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Now That's a Mission That Seems Impossible: Tom Cruise Might Get to Film in Space

There’s nothing Tom Cruise wouldn’t try, at least once. Known as one of the actors who is adamant to do his own stunts, the actor wants to prove his skills are out of this world by filming in space. And he just might, with a studio intending to launch an entire production in space.
Tom Cruise to Film in Space 6 photos
A rendition of the company's space stationA rendition of the company's space stationTom Cruise Jumps Off a CliffTom Cruise Jumps Off a CliffTom Cruise in Mission: Impossible
Tom Cruise’s films may be eye-rolling at times, because of how improbable all the action is. But the fact that you know the 59-year-old actor sometimes puts his life in danger and does his own stunts makes it more thrilling. Cruise is a huge adventure-seeker, and whether it’s about hanging on the side of a plane, jumping from building to building, or piloting several aircraft, he’s in. It doesn’t matter if things don’t always go to plan, he’s always game for more.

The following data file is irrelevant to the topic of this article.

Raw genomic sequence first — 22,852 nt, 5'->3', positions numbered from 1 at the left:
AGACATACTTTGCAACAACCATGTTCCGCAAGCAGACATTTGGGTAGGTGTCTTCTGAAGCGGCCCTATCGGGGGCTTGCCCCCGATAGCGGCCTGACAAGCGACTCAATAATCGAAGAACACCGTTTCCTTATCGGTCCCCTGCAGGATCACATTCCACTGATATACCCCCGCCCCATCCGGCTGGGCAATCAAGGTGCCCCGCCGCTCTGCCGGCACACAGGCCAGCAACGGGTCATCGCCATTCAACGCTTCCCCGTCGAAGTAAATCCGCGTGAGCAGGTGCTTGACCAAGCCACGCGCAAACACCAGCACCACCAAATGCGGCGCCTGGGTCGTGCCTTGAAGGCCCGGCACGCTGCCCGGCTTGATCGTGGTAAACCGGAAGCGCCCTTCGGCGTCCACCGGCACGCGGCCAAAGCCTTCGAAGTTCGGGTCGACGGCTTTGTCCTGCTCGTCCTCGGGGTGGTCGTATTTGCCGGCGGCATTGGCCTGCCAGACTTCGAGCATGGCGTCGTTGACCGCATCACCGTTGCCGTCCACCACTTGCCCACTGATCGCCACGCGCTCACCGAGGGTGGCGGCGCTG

The action movie star has made his intentions to film in space known, but, unfortunately, he didn’t get to be the first actor to do it, as Russia beat him to it. That doesn’t stop him from pursuing his dream, which has the potential to become a reality quite soon.

Space Entertainment Enterprise, a UK-based studio co-founded by Elena and Dmitry Lesnevsky, has just signed with Houston-based company Axiom to attach a studio to the space station currently in development. Axiom plans to connect its first module to the International Space Station in September 2024.

Attached to it, enters SEE-1, the company that plans to set up “the world’s first content and entertainment studios and multi-purpose arena in space.” The new addition will come just three months later, planning to launch in December 2024.

And Tom Cruise’s name is attached to an unnamed production that will be filmed in space, a spokesperson confirmed in an e-mail to CNBC.

Adding a dedicated entertainment venue to Axiom Station’s commercial capabilities in the form of SEE-1 will expand the station’s utility as a platform for a global user base and highlight the range of opportunities the new space economy offers,” Axiom president and CEO Michael Suffredini said in a statement.

 
 
 
 
 

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